I so wanted to write that “Nothing in their career became them like the leaving of it”. Daft Punk, the electronic music pair, retired last week with a message that was, comme d’habitude, wordless, faceless and sumptuous. But their career became them quite enough, thanks. Over three decades, the Parisians took a problem — how to infuse synthetic sound with feeling — and solved it to the tune of six Grammys and legion sales. When Emmanuel Macron hosted Donald Trump for Bastille Day, the army band struck up a medley of their hits.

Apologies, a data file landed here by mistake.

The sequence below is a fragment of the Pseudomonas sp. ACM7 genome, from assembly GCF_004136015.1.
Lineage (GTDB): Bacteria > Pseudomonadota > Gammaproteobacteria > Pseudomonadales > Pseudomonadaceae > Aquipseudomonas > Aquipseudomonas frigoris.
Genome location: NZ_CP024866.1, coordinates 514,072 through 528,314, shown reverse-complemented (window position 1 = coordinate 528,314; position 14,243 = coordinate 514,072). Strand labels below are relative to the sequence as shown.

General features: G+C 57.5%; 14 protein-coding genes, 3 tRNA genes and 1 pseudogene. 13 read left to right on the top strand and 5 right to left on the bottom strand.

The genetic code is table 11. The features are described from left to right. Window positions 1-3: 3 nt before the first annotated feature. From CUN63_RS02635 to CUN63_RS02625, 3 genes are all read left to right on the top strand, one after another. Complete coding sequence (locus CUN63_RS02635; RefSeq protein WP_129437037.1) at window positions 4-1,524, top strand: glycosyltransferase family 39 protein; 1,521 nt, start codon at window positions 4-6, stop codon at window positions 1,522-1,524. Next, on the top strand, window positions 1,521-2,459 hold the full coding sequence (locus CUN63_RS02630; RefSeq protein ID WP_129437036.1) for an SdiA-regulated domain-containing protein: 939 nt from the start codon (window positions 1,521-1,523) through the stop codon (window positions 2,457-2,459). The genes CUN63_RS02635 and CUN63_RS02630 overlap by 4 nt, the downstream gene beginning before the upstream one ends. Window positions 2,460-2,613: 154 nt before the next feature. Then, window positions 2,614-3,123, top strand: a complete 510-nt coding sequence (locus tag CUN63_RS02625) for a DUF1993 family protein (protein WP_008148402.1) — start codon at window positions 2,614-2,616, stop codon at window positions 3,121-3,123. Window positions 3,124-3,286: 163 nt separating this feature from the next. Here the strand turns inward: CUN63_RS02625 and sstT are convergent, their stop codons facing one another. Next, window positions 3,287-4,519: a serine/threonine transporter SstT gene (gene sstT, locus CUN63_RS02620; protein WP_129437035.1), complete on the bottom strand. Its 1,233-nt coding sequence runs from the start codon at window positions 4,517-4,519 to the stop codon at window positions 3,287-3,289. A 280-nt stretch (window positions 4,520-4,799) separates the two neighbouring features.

Lasting success is rare enough. It is the retention of mystique all the while that distinguished Daft Punk as precious beings in a chatty age. Headgear — first masks, then chrome helmets — meant their “public appearances” fulfilled neither word in that phrase. Naked-faced, Thomas Bangalter and Guy-Manuel de Homem-Christo can ride the metro undisturbed in their own town. (Imagine Adele on the Northern Line in London.) There is likely to be no-one more fa...

BL Premium

This article is reserved for our subscribers.

A subscription helps you enjoy the best of our business content every day along with benefits such as exclusive Financial Times articles, ProfileData financial data, and digital access to the Sunday Times and Sunday Times Daily.

Already subscribed? Simply sign in below.



Questions or problems? Email helpdesk@businesslive.co.za or call 0860 52 52 00. Got a subscription voucher? Redeem it now